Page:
Throughout the years, this author published books which focus on Seattle’s Pike Place Market. My favorite of Braiden Rex-Johnson’s books on this topic has recipes, anecdotes, and descriptions and facts about personalities from the market’s scene. The book has several seafood and fish recipes, including nine that feature salmon and five describing how to prepare dishes with crab meat.
Today, unfortunately the northwestern salmon population has decreased, and one popular and easy way that local folks still use to prepare this fine fish of the region is by grilling or barbecuing it on water soaked cedar planks.
IAN’S HONEY SPICED CEDAR PLANKED SALMON
2 flat planks of cedar wood (about 5 1/4 ” x 11 3/4 x 7-8′ or 13-14 cm x 29-30 cm x 2-3 cm), soaked for at least 60 minutes in clean tap water
1 1/2 – 2 pounds of fresh filet of salmon (with the skin), rinsed, drained, patted dry and cut into four 6 inch or four 15-16 cm pieces
1 Tbsp. brown sugar
1 tsp. coarse salt
2 tsp. chili powder mix
1/2 tsp. freshly ground black pepper
1 tsp. powdered cumin
Enough olive oil to brush the fish pieces.
Enough honey to drizzle over the salmon
Preheat an outdoor Weber grill. Mix the spices and prepare the dry rub for the fish. Place the salmon pieces, skin down, on the water soaked cedar planks, brush them with olive oil, and cover them with the rub. Allow the salmon to rest covered with rub for about 5 minutes. When the grill fire is ready, place the salmon on the cedar planks on the grill rack and close the lid of the grill. Let the salmon smoke and cook for about 6-8 minutes or until the fish has reached an internal pinkish but not raw texture; when you see some fat bubbling from the fish, brush finally the salmon with honey and let it cook for 1-2 more minutes. Serve with cranberry and almond rice.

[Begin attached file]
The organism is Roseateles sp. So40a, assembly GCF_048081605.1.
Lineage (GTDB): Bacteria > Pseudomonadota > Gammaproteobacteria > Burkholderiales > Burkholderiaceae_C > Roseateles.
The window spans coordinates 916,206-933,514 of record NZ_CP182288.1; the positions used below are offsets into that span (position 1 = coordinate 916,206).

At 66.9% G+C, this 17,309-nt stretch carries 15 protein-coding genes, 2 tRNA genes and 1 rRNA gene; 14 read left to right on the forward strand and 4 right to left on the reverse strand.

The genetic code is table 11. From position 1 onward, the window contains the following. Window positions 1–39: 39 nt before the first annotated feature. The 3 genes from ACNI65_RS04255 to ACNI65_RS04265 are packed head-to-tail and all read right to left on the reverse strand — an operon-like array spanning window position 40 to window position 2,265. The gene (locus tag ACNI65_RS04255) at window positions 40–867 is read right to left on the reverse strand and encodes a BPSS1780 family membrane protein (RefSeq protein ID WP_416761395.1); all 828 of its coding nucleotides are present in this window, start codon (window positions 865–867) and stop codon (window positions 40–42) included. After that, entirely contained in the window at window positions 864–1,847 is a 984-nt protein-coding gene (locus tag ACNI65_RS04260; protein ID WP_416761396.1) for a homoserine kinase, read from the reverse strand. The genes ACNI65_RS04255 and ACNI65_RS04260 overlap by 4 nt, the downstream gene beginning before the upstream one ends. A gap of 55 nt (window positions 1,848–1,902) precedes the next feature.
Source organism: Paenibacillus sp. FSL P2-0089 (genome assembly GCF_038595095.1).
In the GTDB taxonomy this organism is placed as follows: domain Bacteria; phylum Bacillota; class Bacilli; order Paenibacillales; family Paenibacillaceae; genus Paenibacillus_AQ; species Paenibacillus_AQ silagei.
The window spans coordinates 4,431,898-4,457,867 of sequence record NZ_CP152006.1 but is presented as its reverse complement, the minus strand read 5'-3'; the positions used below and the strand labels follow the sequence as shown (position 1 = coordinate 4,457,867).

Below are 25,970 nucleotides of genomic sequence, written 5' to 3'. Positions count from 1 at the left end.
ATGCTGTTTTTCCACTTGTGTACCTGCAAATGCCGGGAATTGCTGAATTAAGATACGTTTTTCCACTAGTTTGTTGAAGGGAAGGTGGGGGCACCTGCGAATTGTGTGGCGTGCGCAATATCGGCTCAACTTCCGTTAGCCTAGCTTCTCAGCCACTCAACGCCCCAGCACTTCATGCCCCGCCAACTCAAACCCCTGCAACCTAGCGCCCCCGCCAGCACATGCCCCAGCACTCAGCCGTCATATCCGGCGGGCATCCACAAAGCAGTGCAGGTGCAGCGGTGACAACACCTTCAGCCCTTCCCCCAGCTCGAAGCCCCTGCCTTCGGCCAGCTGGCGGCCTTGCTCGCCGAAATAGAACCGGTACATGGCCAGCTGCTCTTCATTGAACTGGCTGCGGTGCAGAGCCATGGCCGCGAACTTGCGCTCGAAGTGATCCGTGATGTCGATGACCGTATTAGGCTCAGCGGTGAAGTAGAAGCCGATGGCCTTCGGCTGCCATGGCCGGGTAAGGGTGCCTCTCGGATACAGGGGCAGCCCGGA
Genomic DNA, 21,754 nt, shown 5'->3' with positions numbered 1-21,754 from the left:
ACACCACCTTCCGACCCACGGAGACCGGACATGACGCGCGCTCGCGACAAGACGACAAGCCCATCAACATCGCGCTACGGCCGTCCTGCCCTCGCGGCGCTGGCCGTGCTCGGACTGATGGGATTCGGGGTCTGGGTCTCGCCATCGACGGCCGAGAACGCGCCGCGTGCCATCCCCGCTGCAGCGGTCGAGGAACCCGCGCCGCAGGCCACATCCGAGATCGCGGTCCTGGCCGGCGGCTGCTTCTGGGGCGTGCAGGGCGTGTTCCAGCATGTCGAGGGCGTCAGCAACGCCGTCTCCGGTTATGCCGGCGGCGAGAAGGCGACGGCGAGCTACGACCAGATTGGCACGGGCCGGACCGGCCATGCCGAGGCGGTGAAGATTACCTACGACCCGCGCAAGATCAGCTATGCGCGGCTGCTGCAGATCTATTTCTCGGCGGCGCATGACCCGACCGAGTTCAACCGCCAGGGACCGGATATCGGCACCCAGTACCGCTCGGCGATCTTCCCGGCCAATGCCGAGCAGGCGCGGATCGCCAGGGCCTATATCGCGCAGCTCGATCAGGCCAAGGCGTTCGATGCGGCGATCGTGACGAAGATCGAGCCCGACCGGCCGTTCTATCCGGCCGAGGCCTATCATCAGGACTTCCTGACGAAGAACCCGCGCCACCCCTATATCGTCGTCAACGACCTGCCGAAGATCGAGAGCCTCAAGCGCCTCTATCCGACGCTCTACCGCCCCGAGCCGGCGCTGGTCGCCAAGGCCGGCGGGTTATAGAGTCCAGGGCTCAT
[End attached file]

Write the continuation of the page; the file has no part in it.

BEST PLACES SEATTLE COOKBOOK; Recipes from the City’s Outstanding Restaurants and Bars by Cynthia C. Nims & Kathy Casey, 2001, Sasquatch Books, Seattle; paperback, 269 pages with black and white printed recipes of several seafood and non seafood dishes served at local popular restaurants few of which have closed since the publication of the book. However, the recipes and the very useful descriptions of northwestern ingredients framed in maroon-highlighted columns make it worth keeping and using. Two of my most favorite recipes of the book: How to prepare Tequila Cured Gravlax Salmon (p. 40), according to Fullers’s Chef Tom Black (the place has closed) and how to barbecue salmon (p. 101) according to Ivar’s Salmon House (still open and very popular in various locations of the region – in Seattle: 401, NE Northlake Way Seattle, WA 98105, Tel. 206 6320767).
CULINARY ROOTS AND RECIPE’S ADAPTATION OF SEATTLE’S FULLERS’S CHEF TOM BLACK’S TEQUILA CURED GRAVLAX SALMON